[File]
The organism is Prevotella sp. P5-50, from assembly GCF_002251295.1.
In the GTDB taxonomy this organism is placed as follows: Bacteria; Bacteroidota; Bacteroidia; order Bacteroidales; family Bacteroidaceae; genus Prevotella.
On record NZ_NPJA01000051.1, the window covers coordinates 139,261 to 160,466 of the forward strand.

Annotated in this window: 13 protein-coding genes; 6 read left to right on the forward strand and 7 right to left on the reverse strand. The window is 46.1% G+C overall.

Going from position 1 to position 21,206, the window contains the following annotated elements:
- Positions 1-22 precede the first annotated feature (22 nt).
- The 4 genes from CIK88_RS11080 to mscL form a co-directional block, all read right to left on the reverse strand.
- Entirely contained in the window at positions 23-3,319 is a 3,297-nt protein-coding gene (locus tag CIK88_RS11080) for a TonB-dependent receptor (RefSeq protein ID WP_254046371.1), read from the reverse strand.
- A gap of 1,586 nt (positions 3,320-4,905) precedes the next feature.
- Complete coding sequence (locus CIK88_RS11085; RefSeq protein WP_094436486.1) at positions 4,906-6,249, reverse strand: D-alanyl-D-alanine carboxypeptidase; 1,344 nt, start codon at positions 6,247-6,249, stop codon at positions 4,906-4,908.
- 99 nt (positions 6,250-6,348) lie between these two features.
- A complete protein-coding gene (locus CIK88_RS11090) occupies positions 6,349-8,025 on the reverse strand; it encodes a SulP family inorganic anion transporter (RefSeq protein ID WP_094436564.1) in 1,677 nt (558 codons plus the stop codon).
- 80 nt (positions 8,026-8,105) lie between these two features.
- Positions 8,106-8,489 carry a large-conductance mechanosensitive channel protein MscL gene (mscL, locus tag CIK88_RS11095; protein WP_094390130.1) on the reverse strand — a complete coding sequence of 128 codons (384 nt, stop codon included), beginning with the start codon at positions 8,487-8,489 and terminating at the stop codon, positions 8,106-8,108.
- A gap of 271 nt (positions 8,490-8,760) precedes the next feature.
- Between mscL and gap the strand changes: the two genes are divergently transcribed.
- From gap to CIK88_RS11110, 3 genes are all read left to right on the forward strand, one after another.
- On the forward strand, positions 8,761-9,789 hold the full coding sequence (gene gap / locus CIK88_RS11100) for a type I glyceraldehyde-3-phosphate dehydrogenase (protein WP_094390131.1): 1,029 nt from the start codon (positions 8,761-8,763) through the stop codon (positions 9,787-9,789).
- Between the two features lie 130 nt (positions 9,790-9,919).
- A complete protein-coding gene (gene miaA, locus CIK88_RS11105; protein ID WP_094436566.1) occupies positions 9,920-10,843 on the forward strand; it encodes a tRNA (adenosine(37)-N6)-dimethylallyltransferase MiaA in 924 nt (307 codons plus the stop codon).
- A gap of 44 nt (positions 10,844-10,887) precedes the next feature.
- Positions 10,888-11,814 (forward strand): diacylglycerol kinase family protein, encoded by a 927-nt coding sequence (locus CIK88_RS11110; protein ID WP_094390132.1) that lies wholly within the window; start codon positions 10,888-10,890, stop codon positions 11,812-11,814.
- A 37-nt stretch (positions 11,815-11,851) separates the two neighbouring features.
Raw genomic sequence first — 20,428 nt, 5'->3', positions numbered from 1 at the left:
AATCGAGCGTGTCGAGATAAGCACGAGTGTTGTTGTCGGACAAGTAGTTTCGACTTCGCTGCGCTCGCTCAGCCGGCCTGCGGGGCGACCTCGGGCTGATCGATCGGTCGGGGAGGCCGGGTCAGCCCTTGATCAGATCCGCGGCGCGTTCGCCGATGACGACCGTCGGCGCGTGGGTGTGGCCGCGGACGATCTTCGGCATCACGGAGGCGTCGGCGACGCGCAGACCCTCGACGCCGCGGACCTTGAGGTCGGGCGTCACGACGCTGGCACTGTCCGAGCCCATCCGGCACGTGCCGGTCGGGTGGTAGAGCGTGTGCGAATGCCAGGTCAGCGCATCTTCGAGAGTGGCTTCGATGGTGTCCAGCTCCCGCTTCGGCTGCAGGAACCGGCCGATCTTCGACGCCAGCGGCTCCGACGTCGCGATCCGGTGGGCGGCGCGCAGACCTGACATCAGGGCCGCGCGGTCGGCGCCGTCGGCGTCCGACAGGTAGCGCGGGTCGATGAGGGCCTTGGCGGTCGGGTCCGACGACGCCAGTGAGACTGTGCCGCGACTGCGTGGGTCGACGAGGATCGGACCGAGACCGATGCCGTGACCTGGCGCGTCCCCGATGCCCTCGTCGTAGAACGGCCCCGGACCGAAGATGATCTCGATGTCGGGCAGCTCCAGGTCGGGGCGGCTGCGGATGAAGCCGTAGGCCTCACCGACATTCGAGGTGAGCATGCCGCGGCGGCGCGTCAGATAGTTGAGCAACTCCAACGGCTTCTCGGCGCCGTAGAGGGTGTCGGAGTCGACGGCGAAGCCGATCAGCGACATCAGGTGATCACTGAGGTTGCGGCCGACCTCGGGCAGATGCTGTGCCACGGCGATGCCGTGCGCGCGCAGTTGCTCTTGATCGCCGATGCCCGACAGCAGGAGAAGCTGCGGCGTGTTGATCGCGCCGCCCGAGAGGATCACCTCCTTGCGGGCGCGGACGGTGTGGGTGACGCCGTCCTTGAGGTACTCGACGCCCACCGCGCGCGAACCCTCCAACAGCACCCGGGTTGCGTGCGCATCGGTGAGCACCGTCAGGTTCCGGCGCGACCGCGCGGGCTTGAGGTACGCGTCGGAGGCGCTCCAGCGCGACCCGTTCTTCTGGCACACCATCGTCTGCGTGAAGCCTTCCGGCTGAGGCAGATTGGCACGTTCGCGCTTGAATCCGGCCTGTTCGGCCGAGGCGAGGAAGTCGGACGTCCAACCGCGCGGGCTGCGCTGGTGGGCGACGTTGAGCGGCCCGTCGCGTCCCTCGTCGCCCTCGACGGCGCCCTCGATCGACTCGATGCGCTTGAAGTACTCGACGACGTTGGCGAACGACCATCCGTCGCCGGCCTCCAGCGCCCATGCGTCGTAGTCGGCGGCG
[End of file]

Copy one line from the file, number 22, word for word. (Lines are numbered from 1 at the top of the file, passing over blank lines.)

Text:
- Positions 10,888-11,814 (forward strand): diacylglycerol kinase family protein, encoded by a 927-nt coding sequence (locus CIK88_RS11110; protein ID WP_094390132.1) that lies wholly within the window; start codon positions 10,888-10,890, stop codon positions 11,812-11,814.